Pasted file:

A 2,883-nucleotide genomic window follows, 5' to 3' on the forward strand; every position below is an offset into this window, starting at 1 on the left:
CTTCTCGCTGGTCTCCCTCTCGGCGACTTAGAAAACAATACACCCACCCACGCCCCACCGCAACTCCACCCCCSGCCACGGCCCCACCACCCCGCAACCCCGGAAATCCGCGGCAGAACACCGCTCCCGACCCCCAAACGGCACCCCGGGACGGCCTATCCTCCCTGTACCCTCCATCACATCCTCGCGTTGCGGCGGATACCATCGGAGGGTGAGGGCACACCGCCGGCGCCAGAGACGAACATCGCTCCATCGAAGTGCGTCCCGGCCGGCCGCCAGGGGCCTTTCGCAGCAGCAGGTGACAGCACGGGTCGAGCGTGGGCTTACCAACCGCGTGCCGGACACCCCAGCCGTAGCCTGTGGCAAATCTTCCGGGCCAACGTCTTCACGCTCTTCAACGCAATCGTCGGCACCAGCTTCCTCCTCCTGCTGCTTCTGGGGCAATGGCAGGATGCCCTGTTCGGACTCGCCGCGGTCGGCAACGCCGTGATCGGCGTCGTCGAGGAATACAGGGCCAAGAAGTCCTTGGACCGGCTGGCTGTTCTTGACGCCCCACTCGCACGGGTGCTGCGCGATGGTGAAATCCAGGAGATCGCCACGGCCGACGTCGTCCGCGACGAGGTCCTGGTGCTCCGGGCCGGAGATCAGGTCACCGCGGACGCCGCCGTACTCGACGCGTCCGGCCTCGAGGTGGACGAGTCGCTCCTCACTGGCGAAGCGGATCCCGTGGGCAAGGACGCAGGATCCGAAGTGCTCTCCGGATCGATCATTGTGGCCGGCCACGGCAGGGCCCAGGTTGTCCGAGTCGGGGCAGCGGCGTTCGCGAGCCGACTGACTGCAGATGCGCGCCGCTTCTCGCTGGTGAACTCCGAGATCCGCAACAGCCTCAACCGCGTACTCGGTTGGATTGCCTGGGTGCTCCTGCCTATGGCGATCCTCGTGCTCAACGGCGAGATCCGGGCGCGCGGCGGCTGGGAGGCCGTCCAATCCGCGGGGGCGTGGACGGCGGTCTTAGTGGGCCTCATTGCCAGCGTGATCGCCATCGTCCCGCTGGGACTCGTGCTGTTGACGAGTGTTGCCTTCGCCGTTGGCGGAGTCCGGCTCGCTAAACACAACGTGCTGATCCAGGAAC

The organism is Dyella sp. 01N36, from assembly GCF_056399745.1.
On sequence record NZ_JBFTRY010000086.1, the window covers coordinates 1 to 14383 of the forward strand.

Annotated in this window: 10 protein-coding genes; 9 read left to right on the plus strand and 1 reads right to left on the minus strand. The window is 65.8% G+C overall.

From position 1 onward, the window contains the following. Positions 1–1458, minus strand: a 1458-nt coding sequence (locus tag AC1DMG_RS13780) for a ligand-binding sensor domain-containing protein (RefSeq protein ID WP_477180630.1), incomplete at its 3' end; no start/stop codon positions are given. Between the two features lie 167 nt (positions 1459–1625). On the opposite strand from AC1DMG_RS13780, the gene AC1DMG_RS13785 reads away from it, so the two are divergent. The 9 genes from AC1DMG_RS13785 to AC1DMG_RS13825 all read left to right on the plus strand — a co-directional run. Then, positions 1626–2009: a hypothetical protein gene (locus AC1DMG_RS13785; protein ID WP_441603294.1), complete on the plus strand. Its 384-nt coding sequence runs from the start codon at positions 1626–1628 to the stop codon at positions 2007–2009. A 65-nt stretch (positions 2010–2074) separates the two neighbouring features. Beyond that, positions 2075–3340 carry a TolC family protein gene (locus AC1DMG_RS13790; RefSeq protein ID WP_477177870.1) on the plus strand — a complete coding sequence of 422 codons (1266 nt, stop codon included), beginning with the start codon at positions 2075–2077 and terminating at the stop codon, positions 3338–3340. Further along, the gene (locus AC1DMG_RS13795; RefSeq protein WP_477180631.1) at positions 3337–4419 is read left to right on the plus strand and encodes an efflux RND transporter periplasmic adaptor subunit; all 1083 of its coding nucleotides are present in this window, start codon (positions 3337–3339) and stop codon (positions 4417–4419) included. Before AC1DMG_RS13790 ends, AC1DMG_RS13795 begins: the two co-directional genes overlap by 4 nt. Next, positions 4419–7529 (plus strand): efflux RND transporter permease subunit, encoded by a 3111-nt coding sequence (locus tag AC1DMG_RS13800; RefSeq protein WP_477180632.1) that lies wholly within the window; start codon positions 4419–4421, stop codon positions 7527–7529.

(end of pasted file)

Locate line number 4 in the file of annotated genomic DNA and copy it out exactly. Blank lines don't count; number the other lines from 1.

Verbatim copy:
On sequence record NZ_JBFTRY010000086.1, the window covers coordinates 1 to 14383 of the forward strand.